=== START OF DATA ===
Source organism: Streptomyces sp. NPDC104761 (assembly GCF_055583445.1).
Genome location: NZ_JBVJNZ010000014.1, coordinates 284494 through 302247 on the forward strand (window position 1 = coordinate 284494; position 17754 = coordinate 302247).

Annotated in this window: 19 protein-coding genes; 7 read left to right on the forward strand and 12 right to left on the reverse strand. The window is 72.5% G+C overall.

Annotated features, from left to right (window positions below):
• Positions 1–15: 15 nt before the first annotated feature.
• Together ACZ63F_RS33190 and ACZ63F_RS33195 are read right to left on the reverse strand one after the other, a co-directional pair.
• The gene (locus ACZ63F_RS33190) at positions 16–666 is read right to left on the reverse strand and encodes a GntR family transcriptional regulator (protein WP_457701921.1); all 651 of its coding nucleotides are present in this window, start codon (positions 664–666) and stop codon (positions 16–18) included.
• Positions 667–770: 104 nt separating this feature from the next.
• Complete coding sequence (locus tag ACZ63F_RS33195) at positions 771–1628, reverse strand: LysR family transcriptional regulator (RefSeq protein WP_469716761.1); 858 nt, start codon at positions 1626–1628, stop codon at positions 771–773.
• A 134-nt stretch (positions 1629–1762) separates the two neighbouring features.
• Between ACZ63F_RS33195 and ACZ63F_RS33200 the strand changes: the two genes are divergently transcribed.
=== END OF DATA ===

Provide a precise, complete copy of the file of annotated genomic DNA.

Source organism: Streptomyces sp. NPDC104761 (assembly GCF_055583445.1).
Genome location: NZ_JBVJNZ010000014.1, coordinates 284494 through 302247 on the forward strand (window position 1 = coordinate 284494; position 17754 = coordinate 302247).

Annotated in this window: 19 protein-coding genes; 7 read left to right on the forward strand and 12 right to left on the reverse strand. The window is 72.5% G+C overall.

Annotated features, from left to right (window positions below):
• Positions 1–15: 15 nt before the first annotated feature.
• Together ACZ63F_RS33190 and ACZ63F_RS33195 are read right to left on the reverse strand one after the other, a co-directional pair.
• The gene (locus ACZ63F_RS33190) at positions 16–666 is read right to left on the reverse strand and encodes a GntR family transcriptional regulator (protein WP_457701921.1); all 651 of its coding nucleotides are present in this window, start codon (positions 664–666) and stop codon (positions 16–18) included.
• Positions 667–770: 104 nt separating this feature from the next.
• Complete coding sequence (locus tag ACZ63F_RS33195) at positions 771–1628, reverse strand: LysR family transcriptional regulator (RefSeq protein WP_469716761.1); 858 nt, start codon at positions 1626–1628, stop codon at positions 771–773.
• A 134-nt stretch (positions 1629–1762) separates the two neighbouring features.
• Between ACZ63F_RS33195 and ACZ63F_RS33200 the strand changes: the two genes are divergently transcribed.